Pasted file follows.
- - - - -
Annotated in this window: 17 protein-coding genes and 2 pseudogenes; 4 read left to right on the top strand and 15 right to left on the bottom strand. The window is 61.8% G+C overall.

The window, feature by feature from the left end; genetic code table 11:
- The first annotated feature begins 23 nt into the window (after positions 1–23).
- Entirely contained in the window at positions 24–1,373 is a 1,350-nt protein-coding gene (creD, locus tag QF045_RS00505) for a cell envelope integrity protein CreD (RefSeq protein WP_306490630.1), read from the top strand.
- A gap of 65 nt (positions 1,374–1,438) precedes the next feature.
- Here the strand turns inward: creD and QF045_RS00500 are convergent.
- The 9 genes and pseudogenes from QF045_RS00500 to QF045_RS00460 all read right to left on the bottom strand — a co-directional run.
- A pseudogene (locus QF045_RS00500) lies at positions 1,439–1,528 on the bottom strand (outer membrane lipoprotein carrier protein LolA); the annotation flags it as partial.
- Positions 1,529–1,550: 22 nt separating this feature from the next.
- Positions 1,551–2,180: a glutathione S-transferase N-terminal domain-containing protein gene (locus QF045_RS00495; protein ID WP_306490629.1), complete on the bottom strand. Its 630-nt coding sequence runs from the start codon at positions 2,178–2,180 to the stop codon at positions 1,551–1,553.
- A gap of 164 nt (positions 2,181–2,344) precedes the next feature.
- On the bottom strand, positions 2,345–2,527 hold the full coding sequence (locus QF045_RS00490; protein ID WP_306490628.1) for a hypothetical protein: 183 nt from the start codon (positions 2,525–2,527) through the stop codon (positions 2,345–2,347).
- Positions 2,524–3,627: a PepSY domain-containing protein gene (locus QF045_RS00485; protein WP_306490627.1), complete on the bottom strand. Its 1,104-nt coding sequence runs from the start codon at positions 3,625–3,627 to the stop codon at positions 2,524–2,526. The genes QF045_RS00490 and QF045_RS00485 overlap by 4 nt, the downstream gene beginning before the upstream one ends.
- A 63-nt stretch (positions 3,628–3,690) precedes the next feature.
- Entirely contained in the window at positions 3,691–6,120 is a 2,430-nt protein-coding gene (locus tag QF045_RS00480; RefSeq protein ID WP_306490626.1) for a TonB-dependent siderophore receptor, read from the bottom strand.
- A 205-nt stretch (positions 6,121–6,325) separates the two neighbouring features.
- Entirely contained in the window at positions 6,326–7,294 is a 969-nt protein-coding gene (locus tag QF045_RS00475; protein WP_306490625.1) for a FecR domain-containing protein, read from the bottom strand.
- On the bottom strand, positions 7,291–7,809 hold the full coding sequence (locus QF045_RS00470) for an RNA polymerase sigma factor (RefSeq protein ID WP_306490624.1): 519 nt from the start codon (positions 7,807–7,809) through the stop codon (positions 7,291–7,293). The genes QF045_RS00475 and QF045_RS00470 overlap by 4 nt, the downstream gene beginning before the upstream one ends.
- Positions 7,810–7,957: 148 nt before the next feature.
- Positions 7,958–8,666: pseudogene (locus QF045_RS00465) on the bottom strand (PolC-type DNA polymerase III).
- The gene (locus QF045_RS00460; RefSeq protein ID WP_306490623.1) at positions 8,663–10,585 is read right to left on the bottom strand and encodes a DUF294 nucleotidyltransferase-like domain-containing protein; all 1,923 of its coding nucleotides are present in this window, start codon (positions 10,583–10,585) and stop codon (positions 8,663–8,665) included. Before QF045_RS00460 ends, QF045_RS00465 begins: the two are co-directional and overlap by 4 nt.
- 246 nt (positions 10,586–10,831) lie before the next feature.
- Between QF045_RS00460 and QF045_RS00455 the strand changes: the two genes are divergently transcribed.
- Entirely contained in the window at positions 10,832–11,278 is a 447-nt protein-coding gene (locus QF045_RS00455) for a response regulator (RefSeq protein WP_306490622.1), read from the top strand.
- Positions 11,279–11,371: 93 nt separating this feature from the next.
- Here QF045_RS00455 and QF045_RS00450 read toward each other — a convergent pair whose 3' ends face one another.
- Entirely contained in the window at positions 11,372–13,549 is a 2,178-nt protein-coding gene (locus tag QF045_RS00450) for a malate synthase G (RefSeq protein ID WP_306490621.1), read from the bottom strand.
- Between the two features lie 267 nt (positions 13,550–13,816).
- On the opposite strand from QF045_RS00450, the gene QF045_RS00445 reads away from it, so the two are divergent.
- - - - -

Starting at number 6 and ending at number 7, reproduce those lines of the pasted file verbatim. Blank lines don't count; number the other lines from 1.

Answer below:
- Here the strand turns inward: creD and QF045_RS00500 are convergent.
- The 9 genes and pseudogenes from QF045_RS00500 to QF045_RS00460 all read right to left on the bottom strand — a co-directional run.